While as highly regarded for their songs' lyrical content as for their musical diversity, some of that vaunted social-consciousness and critique were, honestly, lost in the high-decibel output (unless you already knew the words), but the power of their presentation and, again, the blending of various vocal traditions were a treat of the live performance. MC Tariq "Black Thought" Trotter was the man up-front, rapping hard and fast through band fixtures like "Web," "Star/Pointro," and "Get Busy," but also the blues lyrics of Willie Dixon and Bo Diddley. Guitarist Kirk Douglas handled much of the backing vocals as well as many soul refrains that countered and nicely played off Trotter's raps. Brief quotesboth vocally and with his guitarfrom Guns and Roses' "Sweet Child of Mine" and Led Zeppelin's "Immigrant Song," were nice, humorous departures.
While the music rarely stopped (and when it did the musicians froze in the moment, looking like figurines stuck in a lighted shadowbox, until released by the next song), the seventh number cleared the stage of all but drummer Ahmir "?uestlove" Thompson and percussionist F. Knuckles, making for an extended drumming battle that played to and thrilled the crowd, especially as it rose from its steady beating to crash out a multidimensional duet/duel that closed the battle with a fury. Sousaphone player Damon Bryson lent the freshest dimension to the rap outfit simply by being on stage. But he was also, perhaps, the biggest showman and most active member of the group, running and bouncing around the stageseveral times leaping onto ?uestlove's drum standwith an exuberance that would have made you think his large instrument were made of tinfoil.
The free Debut Series concert at the Greg L. Reese Performing Arts Center in the East Cleveland Public Library has become a JazzFest staple. Kicking off the show this year was a quartet of Oberlin grads led by trumpeter Theo Croker. With a deep, full tone recalling Ron Miles, Croker favored slow trills that often worked in consort with electric bubbles gurgling from keyboardist Sullivan Fortner's Fender Rhodes. On piano, Fortner launched forceful, angular attacks that included classical and Latin shifts as well as strumming of the instrument's strings. While the group stuck mostly to original Croker compositions, including the swirling "Meditations," wild "Transcend" and anthemic ode to President Obama, "Change," it also gave an inspired reading of "My Funny Valentine" that started from a sensitively fragile, warbling trumpet solo and steadily grew darker until succumbing to a mournful piano passage.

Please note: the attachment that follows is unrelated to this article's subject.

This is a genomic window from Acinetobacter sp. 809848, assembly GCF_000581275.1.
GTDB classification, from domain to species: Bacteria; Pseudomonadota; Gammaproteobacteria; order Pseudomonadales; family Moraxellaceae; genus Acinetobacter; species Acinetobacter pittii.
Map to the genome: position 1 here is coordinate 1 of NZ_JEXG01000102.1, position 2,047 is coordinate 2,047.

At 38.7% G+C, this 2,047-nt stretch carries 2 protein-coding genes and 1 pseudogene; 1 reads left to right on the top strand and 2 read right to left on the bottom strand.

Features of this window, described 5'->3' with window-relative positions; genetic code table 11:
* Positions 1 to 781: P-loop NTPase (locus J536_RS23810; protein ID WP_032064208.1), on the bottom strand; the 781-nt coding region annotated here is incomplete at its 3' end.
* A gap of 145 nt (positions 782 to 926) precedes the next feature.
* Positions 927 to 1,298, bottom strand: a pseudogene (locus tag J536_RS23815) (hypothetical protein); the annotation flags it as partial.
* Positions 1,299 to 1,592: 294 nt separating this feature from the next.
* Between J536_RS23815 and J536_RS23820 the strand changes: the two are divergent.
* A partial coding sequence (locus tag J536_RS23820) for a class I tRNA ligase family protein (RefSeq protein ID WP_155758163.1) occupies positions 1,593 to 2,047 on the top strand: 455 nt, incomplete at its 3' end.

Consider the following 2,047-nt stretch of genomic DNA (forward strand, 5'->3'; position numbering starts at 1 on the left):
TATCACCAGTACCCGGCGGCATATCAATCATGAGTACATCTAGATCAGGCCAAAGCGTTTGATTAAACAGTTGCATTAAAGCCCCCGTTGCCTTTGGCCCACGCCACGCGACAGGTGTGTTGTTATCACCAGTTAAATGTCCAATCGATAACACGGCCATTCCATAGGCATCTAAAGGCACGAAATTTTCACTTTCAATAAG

Sporting a bow tie he claimed he wore only to undo coolly during the show, pianist Gerald Clayton and his trio took the stage shortly after Croker. Aside from "Major Hope," the group's six-tune set stuck to material from Clayton's 2009 release Two-Shade (Decca), but expanded the pieces considerably. "Sunny Day Go," which closed the show, was particularly stretched, at least doubling the 6:45 length of the recording. Such space allowed Clayton ample room to display his emerging voice, one he pounded out with abandon, testing ideas, shifting focus, pushing for more. This didn't always lead to success, and some of the pieces were, perhaps, stretched beyond their means. But there's little question that Clayton, while still a work-in-progress, is a major talent. And his intentions of fulfilling his promise were in full view on this afternoon. Bassist Joe Sanders and drummer Justin Brown, retained from the Two-Shade recording, thundered admirably behind the pianist, often exchanging laughs and nods of approval. Yet it was hard to shake the sense that this was Clayton's gig. That, while the trio's music meshed, the pianist nevertheless was (or was wishing to be) a player apart.
Gerald Clayton and Joe Sanders
April 18: Nora McCarthy
While not actually part of the JazzFest schedule, the return of this Cleveland-native singer (and former stalwart of the city's jazz scene) from New York for a performance at Nighttown fit in well with the hometown spirit the festival always exudes. Featuring several songs from her latest release, Circle Completing (2008), McCarthy's vocals often recalled the soft, strained desperation of another Cleveland vocalist, the great Jimmy Scott. The album is, in fact, something of an homage to Scott, ending with the McCarthy original, "Faith in Time (Jimmy's Song)."
But McCarthy (pictured on right) skipped that one on this night. Instead, Scott's influence shown through on another original composition, the one she calls her theme song, "Life Is a Song to Sing," and on "April in Paris," her vocals fluttering with an acceptance of loss and regret, yet insisting that the road stay open before her; she the more able of treasuring it for her backlog of experiences. Elsewhere, she swung through Van Heusen's "Come Fly With Me" and the original "Into the Middle of Something" with a relaxed cabaret swagger, and pounded out piano-like scatting on other standards. She was backed by the fine local trio of pianist Dan Maier, bassist Marty Block and drummer Roy King. Block, in particular, added a deep, invigorating second voice that countered McCarthy's vocals with slippery yet punching solos on nearly every number. The singer closed with a barn-burning version of Willie Dixon's "Little Red Rooster" that left the crowd crowing for more and nicely "upset, in every way."